As the nation’s thousands of military veterans come to require more healthcare services, companies that cater to them are looking more often at more complex technology solutions.
One example: AI-giant Iveda, in partnership with Movement Interactive, announced Thursday that it had received an eight-year Veterans Affairs contract worth just over $1 billion to use IvedaCarea and IvedaAI for telehealth and fall-detection technology.
Iveda and Movement Interactive’s technology provides healthcare personnel with by-the-second monitoring technology. Issues such as fall detection and medication usage can be closely scrutinized in real time, according to a statement from Iveda on the agreement.
“It’s fantastic to see the U.S. government investing in updated technology infrastructure,” Iveda CEO David Ly said in the statement.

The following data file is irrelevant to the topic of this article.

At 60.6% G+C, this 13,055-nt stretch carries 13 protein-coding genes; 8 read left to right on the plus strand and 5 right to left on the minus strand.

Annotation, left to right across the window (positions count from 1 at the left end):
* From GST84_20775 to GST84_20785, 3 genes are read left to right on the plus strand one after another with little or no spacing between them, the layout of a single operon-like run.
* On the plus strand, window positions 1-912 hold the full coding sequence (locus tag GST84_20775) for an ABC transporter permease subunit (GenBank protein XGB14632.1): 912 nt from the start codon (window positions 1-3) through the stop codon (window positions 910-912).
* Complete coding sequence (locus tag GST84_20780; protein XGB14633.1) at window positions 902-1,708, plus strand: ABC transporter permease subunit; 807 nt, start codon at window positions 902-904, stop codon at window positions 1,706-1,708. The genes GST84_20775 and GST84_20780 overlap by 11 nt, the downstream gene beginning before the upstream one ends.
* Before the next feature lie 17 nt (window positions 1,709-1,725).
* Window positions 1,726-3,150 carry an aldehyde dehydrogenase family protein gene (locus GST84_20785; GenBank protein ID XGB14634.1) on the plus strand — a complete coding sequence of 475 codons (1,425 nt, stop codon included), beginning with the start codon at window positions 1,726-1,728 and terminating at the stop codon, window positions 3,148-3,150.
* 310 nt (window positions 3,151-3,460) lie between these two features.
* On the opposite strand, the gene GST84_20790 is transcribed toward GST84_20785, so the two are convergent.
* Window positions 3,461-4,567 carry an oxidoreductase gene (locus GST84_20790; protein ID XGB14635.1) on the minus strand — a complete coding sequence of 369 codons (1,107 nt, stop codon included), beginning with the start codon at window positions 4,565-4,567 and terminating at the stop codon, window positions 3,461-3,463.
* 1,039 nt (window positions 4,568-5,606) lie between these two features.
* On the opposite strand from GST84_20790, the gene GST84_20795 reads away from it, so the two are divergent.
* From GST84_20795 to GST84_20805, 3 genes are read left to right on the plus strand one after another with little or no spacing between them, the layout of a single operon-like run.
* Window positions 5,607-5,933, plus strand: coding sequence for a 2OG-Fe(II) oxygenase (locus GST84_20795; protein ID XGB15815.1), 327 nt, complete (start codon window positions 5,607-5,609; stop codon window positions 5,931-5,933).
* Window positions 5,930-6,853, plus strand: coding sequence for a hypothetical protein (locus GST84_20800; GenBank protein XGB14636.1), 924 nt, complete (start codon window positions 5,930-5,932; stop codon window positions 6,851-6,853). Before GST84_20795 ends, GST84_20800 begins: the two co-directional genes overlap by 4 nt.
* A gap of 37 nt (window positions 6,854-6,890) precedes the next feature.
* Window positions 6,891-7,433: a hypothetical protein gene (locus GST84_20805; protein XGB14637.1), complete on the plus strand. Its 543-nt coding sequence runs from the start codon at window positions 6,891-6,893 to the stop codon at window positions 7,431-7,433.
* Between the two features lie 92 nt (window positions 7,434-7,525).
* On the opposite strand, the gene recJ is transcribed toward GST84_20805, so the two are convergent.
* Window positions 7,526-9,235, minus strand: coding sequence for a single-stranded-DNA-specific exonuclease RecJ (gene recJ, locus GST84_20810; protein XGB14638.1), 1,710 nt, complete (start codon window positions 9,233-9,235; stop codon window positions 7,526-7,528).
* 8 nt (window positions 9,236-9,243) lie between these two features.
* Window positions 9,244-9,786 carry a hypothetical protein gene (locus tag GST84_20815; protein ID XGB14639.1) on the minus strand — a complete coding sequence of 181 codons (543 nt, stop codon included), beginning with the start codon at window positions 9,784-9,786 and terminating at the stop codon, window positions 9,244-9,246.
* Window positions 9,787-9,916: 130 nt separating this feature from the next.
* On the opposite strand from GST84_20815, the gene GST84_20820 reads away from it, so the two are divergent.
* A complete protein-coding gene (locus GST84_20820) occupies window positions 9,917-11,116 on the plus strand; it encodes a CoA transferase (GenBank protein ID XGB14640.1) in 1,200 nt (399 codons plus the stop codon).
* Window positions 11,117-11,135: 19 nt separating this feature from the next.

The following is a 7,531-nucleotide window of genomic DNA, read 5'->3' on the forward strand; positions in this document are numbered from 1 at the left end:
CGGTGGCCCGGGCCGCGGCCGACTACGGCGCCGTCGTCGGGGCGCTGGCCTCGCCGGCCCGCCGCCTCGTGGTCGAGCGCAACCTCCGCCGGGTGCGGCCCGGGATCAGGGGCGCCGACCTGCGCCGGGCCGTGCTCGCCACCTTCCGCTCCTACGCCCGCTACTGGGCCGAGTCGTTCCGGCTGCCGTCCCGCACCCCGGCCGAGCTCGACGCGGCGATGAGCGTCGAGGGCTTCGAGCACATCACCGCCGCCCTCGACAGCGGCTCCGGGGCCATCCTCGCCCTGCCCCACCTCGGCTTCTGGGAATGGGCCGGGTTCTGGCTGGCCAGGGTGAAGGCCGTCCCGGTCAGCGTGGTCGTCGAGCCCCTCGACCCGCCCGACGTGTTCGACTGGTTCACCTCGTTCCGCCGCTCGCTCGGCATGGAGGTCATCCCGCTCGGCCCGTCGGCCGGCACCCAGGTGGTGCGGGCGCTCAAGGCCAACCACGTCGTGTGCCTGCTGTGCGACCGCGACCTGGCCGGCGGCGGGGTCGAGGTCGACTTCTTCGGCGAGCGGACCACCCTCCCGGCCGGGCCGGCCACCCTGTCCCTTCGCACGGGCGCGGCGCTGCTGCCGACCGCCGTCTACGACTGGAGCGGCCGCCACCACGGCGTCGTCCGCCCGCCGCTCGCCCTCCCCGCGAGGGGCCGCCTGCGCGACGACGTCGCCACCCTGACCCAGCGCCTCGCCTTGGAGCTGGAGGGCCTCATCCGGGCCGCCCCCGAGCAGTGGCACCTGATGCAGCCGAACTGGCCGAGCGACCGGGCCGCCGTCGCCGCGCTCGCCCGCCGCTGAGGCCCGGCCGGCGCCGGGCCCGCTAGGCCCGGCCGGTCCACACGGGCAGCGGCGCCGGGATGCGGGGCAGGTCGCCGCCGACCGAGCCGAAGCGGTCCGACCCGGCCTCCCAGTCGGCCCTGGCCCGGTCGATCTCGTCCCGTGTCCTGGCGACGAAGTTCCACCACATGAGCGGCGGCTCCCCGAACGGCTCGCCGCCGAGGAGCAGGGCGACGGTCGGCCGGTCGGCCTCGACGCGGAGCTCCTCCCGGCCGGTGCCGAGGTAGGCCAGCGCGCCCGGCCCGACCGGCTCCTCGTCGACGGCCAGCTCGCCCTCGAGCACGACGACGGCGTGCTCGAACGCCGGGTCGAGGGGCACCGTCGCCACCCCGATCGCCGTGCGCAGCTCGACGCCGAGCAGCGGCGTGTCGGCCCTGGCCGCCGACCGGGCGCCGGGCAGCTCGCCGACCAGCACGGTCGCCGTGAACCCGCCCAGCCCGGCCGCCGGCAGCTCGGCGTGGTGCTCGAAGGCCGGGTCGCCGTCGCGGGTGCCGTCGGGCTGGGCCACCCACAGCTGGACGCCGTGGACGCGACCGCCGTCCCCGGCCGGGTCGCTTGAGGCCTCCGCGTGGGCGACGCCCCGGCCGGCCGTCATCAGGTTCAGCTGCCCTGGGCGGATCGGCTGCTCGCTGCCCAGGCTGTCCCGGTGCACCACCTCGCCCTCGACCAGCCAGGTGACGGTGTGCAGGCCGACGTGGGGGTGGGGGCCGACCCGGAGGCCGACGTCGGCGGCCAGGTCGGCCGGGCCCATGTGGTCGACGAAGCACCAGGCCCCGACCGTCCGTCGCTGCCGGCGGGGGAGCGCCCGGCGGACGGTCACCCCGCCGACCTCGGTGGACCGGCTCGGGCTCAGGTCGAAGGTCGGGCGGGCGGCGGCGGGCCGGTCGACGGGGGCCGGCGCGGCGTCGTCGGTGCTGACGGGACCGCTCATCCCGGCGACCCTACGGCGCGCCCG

Iveda’s AI assistant IvedaCare launched last year and relies on sensors and smartphone technology, rather than cameras, to monitor patients. The new tech would be a boon to both homes and care facilities, Ly told McKnight’s previously.
For the VA contract, Movement Interactive will equip 150 households and public areas, as well as 4,000 senior living communities across the country, with the Iveda technology, the company said.
Currently, there are more than 70,000 veterans aging in place; more than three million of veterans age 75 and above are expected to rely on VA healthcare by the end of the decade, according to the Military Times.
In addition to regular age-related health concerns, veterans may have unique service-related disabilities. A combination of declining fatalities and increased diagnosis/awareness of veterans’ conditions such as PTSD has led to a rise in the number of disabled veterans, according to a 2020 US Census report.The VA also is supporting legislation — pending certain conditions or amendments — that would create a pilot program for veterans to have their needs met in an assisted living community rather than a VA home.